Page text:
Hydrogen Highway Review and Update, Gerhard H. Achtelik, Jr. , Manager, Zero Emission Vehicle Infrastructure, California Environmental Protection Agency Air Resource Board
11:50 A.M. – 12:20 P.M.

End-user Requirements for the Tri-generation Fuel Cell Power Model, Darlene Steward, Senior Analyst, Hydrogen Infrastructure Analysis Group, National Renewal Energy Laboratory
12:20 P.M. – 1:30 P.M.

Lunch (1 hr 10 min)

1:30 P.M. – 2:00 P.M.

The BNSF Hydrogen Fuel Cell Switch Locomotive, Mark Stehly, Assistant Vice-President, Environment and Research and Development, BNSF
2:00 P.M. – 2:30 P.M.

Bringing Hydrogen to the Fuel Retailer: Focus Group and Workshop Results, Chris White, Communications Director, California Fuel Cell Partnership
2:30 P.M. – 3:00 P.M.

Afternoon Break
3:00 P.M. – 3:30 P.M.

New Directions for the Clean Fuels Outlet Regulation, Leslie Goodbody, Air Pollution Specialist, Sustainable Transportation Technology Branch, California Air Resource Board
3:30 P.M. – 4:00 P.M.

Review of BC Transit and London Fuel Cell Bus Programs, Paul B. Scott, Sc.D, Chief Scientist, ISE Corp.
4:00 P.M. – 4:20 P.M.

Closing Remarksv

CHBC General Meeting Reservations and Info

Toyota Fuel Cell Vehicle Demonstration Program

Toyota Motor Sales announced today that more than 100 Toyota Fuel Cell Hybrid Vehicles will be placed in a nationwide demonstration program over the next three years in universities, private companies and government agencies in California and New York.

A little piece of history

In December 2002, Toyota began limited testing of fuel cell vehicles in the U.S. and Japan.  A total of 20 first generation fuel cell hybrid vehicles (FCHV) are in service in California with universities, corporations and government agencies.  Toyota enlisted the University of California, Irvine, University of California, Berkeley and the University of California, Davis to test different aspects of consumer acceptance and market dynamics of fuel cell vehicles.  FCHV also are placed with the California Fuel Cell Partnership, a public-private partnership organization to promote the adoption of hydrogen vehicles in California.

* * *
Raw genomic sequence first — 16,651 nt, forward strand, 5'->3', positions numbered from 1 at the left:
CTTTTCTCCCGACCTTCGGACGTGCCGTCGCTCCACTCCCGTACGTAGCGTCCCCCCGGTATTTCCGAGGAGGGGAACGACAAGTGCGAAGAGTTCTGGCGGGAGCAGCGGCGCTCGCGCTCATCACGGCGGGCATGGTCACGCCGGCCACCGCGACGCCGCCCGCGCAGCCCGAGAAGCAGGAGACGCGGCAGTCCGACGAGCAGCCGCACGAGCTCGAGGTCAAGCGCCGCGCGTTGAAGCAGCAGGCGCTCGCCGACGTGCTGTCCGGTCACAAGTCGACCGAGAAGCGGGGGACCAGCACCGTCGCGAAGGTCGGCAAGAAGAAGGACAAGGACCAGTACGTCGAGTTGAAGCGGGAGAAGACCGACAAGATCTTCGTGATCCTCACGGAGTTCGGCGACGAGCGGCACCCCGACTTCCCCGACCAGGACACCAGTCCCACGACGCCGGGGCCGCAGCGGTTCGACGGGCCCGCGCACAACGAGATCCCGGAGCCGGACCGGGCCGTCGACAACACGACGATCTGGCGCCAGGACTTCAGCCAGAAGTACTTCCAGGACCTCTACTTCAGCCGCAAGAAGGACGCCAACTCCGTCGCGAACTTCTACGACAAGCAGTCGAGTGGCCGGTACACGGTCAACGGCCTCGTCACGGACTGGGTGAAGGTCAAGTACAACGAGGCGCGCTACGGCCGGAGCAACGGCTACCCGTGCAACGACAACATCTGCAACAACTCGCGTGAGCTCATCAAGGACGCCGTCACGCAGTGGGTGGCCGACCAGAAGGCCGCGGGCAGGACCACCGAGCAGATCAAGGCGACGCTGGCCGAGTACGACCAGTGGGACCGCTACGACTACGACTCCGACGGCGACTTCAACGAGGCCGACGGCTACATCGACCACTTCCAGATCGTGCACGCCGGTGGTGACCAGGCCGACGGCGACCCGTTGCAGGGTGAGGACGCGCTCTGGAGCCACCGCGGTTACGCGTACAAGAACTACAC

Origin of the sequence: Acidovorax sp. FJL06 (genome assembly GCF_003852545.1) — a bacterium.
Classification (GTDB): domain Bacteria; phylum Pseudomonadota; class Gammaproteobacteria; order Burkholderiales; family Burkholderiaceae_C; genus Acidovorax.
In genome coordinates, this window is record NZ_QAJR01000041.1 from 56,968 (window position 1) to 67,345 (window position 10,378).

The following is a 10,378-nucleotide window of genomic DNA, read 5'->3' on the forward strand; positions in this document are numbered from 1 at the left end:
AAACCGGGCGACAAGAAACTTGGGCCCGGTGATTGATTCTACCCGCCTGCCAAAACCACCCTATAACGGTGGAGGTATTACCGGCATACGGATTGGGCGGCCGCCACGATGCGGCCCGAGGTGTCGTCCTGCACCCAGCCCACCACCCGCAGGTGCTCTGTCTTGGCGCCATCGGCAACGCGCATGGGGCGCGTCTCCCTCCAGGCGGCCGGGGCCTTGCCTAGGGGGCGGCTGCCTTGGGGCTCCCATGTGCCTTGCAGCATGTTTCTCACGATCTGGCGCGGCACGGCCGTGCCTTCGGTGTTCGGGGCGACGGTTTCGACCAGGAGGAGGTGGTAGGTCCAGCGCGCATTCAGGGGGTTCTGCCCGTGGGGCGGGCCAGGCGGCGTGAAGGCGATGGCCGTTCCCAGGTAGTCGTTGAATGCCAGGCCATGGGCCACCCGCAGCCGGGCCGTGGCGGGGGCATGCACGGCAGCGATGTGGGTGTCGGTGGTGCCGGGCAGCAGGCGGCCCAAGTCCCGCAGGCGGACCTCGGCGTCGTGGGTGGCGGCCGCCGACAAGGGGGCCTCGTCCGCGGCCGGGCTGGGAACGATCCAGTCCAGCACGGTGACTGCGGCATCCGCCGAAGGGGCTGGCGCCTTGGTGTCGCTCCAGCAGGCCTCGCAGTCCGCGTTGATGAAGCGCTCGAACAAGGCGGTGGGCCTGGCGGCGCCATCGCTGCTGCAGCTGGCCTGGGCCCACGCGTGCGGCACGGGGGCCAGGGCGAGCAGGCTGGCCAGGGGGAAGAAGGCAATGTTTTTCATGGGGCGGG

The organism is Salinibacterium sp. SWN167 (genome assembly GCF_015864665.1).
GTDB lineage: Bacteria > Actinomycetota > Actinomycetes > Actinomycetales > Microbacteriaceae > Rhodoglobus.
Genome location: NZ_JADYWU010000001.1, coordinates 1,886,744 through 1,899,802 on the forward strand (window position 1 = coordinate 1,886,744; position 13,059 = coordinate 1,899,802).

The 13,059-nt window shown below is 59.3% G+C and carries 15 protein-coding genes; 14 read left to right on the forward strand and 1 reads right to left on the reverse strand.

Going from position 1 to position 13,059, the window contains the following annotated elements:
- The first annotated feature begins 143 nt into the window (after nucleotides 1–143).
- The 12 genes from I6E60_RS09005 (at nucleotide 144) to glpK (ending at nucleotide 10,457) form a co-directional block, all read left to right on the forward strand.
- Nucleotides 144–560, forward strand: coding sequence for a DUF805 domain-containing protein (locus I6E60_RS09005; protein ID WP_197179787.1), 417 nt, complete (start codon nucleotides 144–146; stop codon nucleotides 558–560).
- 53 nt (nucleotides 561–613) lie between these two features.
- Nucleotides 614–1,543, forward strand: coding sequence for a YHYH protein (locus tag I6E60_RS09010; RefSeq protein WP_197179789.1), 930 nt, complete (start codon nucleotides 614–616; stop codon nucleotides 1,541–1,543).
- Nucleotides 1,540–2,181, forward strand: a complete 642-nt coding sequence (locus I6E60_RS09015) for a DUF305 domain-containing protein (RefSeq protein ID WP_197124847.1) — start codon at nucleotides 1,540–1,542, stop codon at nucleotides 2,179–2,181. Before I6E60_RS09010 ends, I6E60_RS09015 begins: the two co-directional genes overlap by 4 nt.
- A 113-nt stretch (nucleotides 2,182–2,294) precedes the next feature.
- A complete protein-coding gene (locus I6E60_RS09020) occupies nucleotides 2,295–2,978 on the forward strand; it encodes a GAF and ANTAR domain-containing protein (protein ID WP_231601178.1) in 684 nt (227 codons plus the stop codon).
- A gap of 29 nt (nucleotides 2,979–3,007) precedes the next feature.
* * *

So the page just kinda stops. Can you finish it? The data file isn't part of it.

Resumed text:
Toyota’s hydrogen fuel cell technology has advanced at an impressive pace since the FCHV introduction in 2002.  Toyota engineers have consistently improved vehicle range, durability and efficiency through improvements in the fuel cell stack and the high-pressure hydrogen storage system, while achieving significant cost reductions in materials and manufacturing.  When the FCHV-adv was introduced in 2008, it boasted an estimated range increase of more than 150% over the first generation FCHV.
In late 2008, the U.S. Department of Energy, Savannah River National Laboratory and the National Renewable Energy Laboratory, approached Toyota to participate in a collaborative evaluation of the real-world driving range of the FCHV-adv.  When the range evaluation was completed in 2009, the FCHV-adv averaged the equivalent of 68 mpg and achieved an estimated range of 431 miles on a single fill of hydrogen compressed gas.  To compare, that’s more than double the range of the Highlander Hybrid with zero emissions.
In late 2007, the technology improvements implemented in the FCHV-adv were road tested in extreme conditions on a 2,300 mile trek from Fairbanks, Alaska to Vancouver, British Columbia along the Alaska-Canadian (ALCAN) highway.   The seven day trip confirmed substantial progress in reliability and durability, cold-weather operation and extended range capability of the hybrid fuel cell system.
I  think that we need  this kind of programs !!! They are so  necessary , is the next step to educate and prepare customers for the arrival of  sustainable mobility
Do you live in California or New York???
For additional information on Toyota’s fuel cell vehicle program, visit